Turkey plans 2nd 100-day action plan and makes declarations regarding Syria
Turkey has announced that they will soon launch operations in Syria. Ankara stated that the operations will be lead in regions east of the Euphrates.
President Recep Tayyip Erdogan announced the necessity of action in order to save the territories “from separatist terrorist organizations”. The president added that the strikes are aimed at organized terrorist groups.
The Turkish leader also criticized Washington’s aggressive policies in Syria. He said that the real purpose of American observation points “is not to protect our country from terrorists but to protect terrorists from Turkey.”
Also this week, Erdogan presented a second 100-day action plan. During the first plan, unveiled in August, Ankara committed to resolve different problems in foreign policy, defense, economy, transportation (including the construction of the now functional Istanbul Airport and the Istanbul Canal which is scheduled for completion in 2023), as well as energy, tourism and education. According to the head of state, 340 out of 400 points from the first plan were accomplished.
The Gulen case
Last week, Turkey ordered the arrest of 219 soldiers suspected to have links to Fethullah Gulen, an Islamic preacher who orchestrated the failed coup in 2016.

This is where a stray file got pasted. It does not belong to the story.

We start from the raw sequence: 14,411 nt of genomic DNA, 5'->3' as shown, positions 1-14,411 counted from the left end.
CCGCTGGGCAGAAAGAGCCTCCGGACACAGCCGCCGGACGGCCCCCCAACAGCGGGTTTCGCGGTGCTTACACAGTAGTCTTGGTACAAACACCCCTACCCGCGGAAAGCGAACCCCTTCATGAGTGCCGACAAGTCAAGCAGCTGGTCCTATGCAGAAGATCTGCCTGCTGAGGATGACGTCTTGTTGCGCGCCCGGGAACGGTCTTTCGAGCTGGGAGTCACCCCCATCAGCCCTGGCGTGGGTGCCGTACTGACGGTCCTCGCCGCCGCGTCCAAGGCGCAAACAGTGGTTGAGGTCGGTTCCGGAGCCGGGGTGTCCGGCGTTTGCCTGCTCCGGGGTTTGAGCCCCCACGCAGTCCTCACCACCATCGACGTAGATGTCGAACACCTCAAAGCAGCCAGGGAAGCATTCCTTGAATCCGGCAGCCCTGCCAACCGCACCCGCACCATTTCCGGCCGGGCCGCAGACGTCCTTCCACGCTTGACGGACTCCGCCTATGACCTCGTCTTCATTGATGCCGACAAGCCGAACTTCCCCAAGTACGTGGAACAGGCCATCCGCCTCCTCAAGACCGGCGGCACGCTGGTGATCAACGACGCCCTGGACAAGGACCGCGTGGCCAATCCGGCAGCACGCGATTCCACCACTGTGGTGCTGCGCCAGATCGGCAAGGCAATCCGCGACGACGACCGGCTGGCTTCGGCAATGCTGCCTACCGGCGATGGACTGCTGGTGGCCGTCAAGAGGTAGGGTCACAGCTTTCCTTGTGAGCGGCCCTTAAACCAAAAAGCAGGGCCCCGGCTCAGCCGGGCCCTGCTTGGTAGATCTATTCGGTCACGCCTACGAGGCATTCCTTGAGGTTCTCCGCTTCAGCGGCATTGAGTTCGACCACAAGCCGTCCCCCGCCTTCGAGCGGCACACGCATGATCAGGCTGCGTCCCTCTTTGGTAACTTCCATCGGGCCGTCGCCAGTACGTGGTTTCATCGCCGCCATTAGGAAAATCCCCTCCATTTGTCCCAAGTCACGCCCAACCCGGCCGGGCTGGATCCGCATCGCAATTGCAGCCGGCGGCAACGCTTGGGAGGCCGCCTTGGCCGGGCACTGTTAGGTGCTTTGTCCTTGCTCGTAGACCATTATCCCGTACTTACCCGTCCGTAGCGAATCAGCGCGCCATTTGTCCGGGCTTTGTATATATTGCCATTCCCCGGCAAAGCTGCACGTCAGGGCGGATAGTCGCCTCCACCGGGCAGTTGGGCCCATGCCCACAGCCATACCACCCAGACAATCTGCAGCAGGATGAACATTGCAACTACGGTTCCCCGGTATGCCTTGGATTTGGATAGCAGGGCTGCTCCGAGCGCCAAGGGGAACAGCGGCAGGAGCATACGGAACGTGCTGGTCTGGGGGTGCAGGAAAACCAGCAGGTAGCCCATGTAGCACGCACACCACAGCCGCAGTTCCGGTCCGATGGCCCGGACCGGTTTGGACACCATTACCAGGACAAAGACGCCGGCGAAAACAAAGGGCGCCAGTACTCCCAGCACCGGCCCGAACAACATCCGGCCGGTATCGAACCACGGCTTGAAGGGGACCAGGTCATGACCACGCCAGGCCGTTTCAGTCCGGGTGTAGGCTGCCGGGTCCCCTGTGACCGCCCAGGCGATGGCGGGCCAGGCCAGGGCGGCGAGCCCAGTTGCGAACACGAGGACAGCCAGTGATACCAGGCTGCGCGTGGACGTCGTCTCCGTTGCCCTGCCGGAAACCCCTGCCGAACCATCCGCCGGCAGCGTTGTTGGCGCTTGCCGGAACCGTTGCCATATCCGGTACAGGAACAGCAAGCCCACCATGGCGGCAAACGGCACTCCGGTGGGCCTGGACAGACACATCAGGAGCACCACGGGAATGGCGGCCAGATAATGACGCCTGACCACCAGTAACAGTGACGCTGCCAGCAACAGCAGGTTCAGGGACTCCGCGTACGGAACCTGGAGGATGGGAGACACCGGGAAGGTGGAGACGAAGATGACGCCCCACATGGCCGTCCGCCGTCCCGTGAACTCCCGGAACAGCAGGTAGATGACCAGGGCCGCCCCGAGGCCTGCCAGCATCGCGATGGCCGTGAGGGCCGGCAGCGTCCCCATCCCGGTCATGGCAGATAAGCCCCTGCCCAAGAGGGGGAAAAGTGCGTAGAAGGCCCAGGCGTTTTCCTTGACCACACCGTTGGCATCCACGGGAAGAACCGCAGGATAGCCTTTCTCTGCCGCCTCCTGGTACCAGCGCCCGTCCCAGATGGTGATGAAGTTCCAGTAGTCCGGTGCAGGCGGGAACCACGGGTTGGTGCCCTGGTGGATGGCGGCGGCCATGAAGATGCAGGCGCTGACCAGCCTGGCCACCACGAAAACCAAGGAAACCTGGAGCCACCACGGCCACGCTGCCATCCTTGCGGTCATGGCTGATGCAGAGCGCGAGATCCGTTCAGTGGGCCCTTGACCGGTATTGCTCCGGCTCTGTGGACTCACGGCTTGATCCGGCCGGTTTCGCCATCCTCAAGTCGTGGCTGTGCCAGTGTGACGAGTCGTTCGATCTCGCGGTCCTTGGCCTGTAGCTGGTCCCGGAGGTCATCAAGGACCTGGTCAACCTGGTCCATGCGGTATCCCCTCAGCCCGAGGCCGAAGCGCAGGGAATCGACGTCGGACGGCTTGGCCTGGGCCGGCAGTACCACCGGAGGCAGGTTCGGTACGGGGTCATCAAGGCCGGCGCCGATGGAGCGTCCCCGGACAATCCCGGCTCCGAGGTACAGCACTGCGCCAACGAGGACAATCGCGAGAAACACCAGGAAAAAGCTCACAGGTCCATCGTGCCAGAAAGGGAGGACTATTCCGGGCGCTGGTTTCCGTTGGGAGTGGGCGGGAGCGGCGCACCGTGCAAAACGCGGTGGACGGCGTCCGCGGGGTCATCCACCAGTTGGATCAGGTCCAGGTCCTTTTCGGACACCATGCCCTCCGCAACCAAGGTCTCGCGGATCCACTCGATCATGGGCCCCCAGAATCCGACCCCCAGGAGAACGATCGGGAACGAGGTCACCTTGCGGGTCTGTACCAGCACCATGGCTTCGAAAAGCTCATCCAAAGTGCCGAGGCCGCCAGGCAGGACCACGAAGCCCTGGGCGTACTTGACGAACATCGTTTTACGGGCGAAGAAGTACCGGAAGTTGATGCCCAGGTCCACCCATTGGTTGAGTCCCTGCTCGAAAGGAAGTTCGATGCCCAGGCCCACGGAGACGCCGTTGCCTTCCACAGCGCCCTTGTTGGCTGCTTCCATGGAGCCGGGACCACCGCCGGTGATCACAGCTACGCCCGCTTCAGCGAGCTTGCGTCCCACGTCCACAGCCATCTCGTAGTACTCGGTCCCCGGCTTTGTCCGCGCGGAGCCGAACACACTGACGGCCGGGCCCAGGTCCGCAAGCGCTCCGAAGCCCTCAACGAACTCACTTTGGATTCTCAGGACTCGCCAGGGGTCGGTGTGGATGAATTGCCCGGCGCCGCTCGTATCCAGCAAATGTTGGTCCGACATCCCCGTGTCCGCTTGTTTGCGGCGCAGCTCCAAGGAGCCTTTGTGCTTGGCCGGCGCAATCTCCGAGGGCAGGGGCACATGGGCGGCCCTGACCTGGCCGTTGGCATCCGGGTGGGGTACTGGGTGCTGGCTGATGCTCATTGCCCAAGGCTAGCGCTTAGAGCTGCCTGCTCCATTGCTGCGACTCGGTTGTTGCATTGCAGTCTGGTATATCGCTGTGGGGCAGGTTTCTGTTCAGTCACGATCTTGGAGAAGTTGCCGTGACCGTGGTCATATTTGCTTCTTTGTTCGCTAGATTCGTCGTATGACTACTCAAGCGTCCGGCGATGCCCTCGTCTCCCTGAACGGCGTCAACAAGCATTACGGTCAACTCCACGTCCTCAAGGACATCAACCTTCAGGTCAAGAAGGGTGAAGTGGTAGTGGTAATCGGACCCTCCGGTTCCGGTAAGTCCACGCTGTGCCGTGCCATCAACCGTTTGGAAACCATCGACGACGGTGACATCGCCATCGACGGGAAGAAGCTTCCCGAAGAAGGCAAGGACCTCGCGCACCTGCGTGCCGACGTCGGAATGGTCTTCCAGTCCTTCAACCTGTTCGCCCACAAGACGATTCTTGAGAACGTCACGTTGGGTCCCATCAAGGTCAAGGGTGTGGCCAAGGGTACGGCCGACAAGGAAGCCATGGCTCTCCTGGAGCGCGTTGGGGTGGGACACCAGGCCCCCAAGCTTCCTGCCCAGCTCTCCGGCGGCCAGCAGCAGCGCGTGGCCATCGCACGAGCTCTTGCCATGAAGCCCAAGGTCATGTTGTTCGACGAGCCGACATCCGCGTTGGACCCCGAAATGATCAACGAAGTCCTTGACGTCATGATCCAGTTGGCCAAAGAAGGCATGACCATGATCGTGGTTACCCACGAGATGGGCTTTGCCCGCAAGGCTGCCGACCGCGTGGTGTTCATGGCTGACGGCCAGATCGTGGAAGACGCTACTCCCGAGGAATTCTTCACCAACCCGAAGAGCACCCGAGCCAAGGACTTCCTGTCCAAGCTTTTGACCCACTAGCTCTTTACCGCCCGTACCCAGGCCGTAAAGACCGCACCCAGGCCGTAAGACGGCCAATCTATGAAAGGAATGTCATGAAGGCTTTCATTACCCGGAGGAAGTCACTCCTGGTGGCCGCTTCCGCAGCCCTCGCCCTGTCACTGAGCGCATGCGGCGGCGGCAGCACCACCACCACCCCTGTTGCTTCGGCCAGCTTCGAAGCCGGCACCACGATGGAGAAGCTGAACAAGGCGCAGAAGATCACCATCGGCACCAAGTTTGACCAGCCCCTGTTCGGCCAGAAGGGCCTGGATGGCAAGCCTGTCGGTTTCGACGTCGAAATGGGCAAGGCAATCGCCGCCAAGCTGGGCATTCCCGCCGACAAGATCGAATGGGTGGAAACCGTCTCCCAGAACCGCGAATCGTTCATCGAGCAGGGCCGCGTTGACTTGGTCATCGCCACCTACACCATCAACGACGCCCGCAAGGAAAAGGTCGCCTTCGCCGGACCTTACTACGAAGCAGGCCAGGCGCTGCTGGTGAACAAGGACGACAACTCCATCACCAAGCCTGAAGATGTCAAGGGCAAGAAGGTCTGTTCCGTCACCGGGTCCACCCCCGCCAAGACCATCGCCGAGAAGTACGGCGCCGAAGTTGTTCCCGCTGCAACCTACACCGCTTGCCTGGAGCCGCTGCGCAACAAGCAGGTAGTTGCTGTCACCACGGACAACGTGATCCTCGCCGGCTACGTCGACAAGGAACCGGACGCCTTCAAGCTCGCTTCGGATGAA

After long negotiations, the United States might finally agree to extradite Gulen to Turkey. During the G20 summit in Buenos Aires, US President Donald Trump told Erdogan that the issue is being worked out, according to Turkish Foreign Minister Mevlüt Çavuşoğlu.
Gulen, who lives in the United States, has also appeared on the list of 28 people accused in the murder of Russian Ambassador Andrei Karlov in Ankara.
Macron’s speech during the Yellow vest protests
The Yellow vest protests continue in various countries, some even outside of Europe. French President Emmanuel Macron, who introduced the new unpopular liberal reforms which kicked off the protests, was obliged to make concessions (at least, on a rhetorical level).
On Monday he declared an “economic and social emergency plan.” According to the plan, the French government will increase the minimum wage by 100 euros and offer tax cuts for pensioners and offer an end-of-year bonus to workers.
At the same time, many experts remain skeptical, as the government had already planned some of the measures regardless of the protests, and secondly because the globalists will still find a way to introduce the liberal reforms in future.
The most important result of the protests is Macron’s weakened position in the internal and international arena. As United World suggested previously, it seems that we are witnessing the ghost of 1789.
Read more on the protests with our latest analysis – The Yellow Vests: spontaneous anger or precursor to revolution?